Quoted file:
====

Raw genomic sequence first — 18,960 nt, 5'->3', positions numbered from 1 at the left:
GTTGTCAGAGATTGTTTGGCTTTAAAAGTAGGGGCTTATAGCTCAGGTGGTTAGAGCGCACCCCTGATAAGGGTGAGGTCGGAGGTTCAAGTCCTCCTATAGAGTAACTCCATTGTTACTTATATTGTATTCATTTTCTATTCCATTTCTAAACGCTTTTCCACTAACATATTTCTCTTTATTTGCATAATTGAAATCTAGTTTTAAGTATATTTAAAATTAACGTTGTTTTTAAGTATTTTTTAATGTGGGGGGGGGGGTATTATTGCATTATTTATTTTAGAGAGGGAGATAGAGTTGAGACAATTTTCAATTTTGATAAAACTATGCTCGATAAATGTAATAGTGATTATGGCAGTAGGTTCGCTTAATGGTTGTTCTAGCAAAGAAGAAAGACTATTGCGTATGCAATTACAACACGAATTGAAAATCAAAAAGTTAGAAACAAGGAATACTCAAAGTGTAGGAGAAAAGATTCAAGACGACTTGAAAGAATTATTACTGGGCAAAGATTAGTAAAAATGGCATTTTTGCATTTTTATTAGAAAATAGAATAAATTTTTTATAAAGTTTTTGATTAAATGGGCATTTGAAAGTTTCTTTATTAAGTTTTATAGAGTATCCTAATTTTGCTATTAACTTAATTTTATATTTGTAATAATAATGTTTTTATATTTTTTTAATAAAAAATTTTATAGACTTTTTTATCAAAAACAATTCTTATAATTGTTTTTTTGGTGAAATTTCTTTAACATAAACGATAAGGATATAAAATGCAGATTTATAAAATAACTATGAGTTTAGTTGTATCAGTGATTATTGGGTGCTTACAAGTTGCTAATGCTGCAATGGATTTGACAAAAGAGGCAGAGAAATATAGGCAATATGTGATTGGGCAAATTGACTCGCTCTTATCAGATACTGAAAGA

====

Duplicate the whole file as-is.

Raw genomic sequence first — 18,960 nt, 5'->3', positions numbered from 1 at the left:
GTTGTCAGAGATTGTTTGGCTTTAAAAGTAGGGGCTTATAGCTCAGGTGGTTAGAGCGCACCCCTGATAAGGGTGAGGTCGGAGGTTCAAGTCCTCCTATAGAGTAACTCCATTGTTACTTATATTGTATTCATTTTCTATTCCATTTCTAAACGCTTTTCCACTAACATATTTCTCTTTATTTGCATAATTGAAATCTAGTTTTAAGTATATTTAAAATTAACGTTGTTTTTAAGTATTTTTTAATGTGGGGGGGGGGGTATTATTGCATTATTTATTTTAGAGAGGGAGATAGAGTTGAGACAATTTTCAATTTTGATAAAACTATGCTCGATAAATGTAATAGTGATTATGGCAGTAGGTTCGCTTAATGGTTGTTCTAGCAAAGAAGAAAGACTATTGCGTATGCAATTACAACACGAATTGAAAATCAAAAAGTTAGAAACAAGGAATACTCAAAGTGTAGGAGAAAAGATTCAAGACGACTTGAAAGAATTATTACTGGGCAAAGATTAGTAAAAATGGCATTTTTGCATTTTTATTAGAAAATAGAATAAATTTTTTATAAAGTTTTTGATTAAATGGGCATTTGAAAGTTTCTTTATTAAGTTTTATAGAGTATCCTAATTTTGCTATTAACTTAATTTTATATTTGTAATAATAATGTTTTTATATTTTTTTAATAAAAAATTTTATAGACTTTTTTATCAAAAACAATTCTTATAATTGTTTTTTTGGTGAAATTTCTTTAACATAAACGATAAGGATATAAAATGCAGATTTATAAAATAACTATGAGTTTAGTTGTATCAGTGATTATTGGGTGCTTACAAGTTGCTAATGCTGCAATGGATTTGACAAAAGAGGCAGAGAAATATAGGCAATATGTGATTGGGCAAATTGACTCGCTCTTATCAGATACTGAAAGA